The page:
Tuesday, March 26, 2013

Court Finds Restrictive Arbitration Clause Unenforceable

For the many companies that utilize arbitration clauses in their independent contractor agreements or employment agreements, a recent decision from the U.S. District Court for the Eastern District of Virginia serves as an important reminder of the care that must be taken in crafting these provisions. Otherwise, what was meant to provide a cost-savings mechanism for dispute resolution may end up actually increasing litigation expenses significantly. As this case demonstrates, the litigants spent substantial time (and no doubt expense) litigating the enforceability of the arbitration provision even before getting to the merits of the case.

In the case of Winston v. Academi Training Center, Inc. (2013 WL 989999) (memorandum opinion available here ), the District Court refused to enforce an arbitration clause contained in the independent contractor agreements between the defendant and the two plaintiffs. The District Court concluded that, because the arbitration clauses barred any discovery and required the plaintiffs to pay the costs regardless of the outcome, the clauses were both counter to federal statute and unconscionable.

This appears to be the first case in which a court within the Fourth Circuit has considered the enforceability of an arbitration clause containing such a discovery prohibition and a fee shifting provision. However, it is not the first time that a court within the circuit has declined to enforce an arbitration clause on the basis that it overly favors the employer and impedes the legal rights of an employee or independent contractor. The Fourth Circuit itself has declined to enforce arbitration clauses which require that the arbitrator be selected from a list produced by the employer or that the arbitration proceed under broad rules set by the employer.

The ongoing Winston case centers on Fair Claims Act (the “FCA”) and state law retaliation claims brought by two independent contractors against Academi Training Center, Inc (“Academi”), a government contractor. Both plaintiffs entered into independent contractor agreements with Academi to provide firearm instruction in relation to a security contract between Academi and the U.S. Department of State. The plaintiffs and other firearm instructors were responsible for observing shooters’ performances and preparing reports which Academi submitted to the State Department.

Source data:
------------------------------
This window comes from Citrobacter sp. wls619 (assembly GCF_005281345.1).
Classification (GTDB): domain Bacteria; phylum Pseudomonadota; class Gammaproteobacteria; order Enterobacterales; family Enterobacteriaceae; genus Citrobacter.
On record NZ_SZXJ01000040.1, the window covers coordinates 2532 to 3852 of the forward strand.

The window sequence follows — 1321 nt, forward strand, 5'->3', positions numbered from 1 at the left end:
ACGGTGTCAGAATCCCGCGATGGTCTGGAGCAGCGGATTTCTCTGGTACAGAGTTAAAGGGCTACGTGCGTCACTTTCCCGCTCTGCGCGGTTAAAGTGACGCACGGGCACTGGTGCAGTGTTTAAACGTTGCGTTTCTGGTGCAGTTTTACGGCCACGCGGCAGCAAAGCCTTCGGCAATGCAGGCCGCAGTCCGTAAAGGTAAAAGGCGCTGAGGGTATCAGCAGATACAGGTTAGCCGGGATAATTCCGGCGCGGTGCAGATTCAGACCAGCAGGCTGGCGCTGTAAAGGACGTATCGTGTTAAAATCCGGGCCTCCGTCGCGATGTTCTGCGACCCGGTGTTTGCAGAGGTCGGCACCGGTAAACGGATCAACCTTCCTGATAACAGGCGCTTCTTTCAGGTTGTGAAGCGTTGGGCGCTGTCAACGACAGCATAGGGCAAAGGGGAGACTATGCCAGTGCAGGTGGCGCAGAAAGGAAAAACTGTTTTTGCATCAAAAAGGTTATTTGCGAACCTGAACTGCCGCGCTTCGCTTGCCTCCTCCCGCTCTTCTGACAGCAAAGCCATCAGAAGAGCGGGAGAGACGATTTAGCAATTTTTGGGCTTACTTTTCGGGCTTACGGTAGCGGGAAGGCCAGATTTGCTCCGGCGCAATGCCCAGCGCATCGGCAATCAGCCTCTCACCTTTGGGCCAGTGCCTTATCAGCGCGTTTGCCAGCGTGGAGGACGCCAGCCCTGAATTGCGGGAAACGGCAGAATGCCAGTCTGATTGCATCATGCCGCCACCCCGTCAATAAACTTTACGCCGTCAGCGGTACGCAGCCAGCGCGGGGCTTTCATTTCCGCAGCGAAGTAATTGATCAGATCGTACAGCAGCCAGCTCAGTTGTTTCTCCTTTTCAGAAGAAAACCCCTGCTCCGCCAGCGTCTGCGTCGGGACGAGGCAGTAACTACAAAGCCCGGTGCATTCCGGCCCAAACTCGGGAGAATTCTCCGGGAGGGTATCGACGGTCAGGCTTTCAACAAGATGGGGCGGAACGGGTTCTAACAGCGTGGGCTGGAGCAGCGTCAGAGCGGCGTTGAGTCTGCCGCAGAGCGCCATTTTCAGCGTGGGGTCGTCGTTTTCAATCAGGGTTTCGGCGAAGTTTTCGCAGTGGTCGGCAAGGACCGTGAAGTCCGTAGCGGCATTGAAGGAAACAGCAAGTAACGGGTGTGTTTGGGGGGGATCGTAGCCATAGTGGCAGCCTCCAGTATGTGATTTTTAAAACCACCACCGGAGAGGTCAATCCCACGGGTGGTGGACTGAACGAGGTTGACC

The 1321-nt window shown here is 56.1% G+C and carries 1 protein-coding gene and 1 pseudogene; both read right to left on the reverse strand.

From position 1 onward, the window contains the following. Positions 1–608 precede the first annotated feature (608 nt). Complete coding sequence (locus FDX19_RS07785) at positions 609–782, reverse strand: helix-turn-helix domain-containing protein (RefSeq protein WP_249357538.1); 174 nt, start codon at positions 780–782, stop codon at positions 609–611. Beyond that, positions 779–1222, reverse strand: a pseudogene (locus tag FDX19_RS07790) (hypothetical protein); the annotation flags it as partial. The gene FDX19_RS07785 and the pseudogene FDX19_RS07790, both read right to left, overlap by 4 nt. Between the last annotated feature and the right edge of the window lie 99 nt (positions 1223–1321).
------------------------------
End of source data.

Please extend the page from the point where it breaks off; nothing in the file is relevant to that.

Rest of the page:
Plaintiffs claim to have witnessed other Academi contractors submitting false records and one of the plaintiffs claims to have been asked to complete a report using made-up numbers. The plaintiffs reported these incidents to their supervisor and were terminated the next day with the explanation that they had failed to report the fraud sooner and had allegedly participated in the fraud. The plaintiffs filed suit in the District Court claiming retaliation in violation of the FCA and state law.

In determining whether to enforce the arbitration clauses of the plaintiffs’ independent contractor agreements, the Court distinguished between the plaintiffs’ FCA claims and their state law claims. The Court recognized that, because FCA claims are subject to the Federal Arbitration Act, doubts about the enforceability of an arbitration clause as to FCA claims are generally resolved in favor of arbitration. The Court emphasized however, that an arbitration clause should not be enforced if such arbitration would deny the plaintiff his or her rights under the FCA.

The Court identified just such a situation in the Winston case. The Court was particularly troubled that the arbitration clause did not allow discovery, particularly in light of the fact that the plaintiffs would need the allegedly falsified documents to prove their claims and that these documents would be difficult, if not impossible, to obtain in the absence of discovery. Further, the Court also found that, as applied, the arbitration clause would frustrate Congressional intent by placing the financial burden of the arbitration on the plaintiff. Counter to the arbitration clause’s provision, the FCA, like many of the federal employment law statutes including Title VII and the ADA, contains a fee shifting provision which awards attorney fees to successful plaintiffs.

In considering the application of the arbitration provisions to the plaintiffs’ state law claims, the Court began by refusing to enforce the forum selection clauses also contained in the independent contractor agreements. The Court made this decision on the basis that the clauses called for the application of New York law despite the facts that Academi was a Delaware corporation headquartered in Virginia, that neither plaintiff was from New York and that the agreements were signed in North Carolina. Applying North Carolina law, the Court concluded that the same aspects of the arbitration clause that rendered it unenforceable as to FCA claims would also make the state law claims unfairly difficult to pursue and thus make the enforcement of the arbitration clause unconscionable.

The Court refused to sever the problematic discovery and fee shifting provisions and enforce the remainder of the arbitration clauses because both the Fourth Circuit and North Carolina courts have taken the position that courts should not engage in rewriting unconscionable contracts.

Winston presents yet another example of what Fourth Circuit courts consider to be unenforceable arbitration provisions. Employers would be well advised to take this opportunity to review and revise any of their own arbitration provisions that contain broad restrictions or limits that could render the provision unenforceable.

By Jessica B. Summers, Associate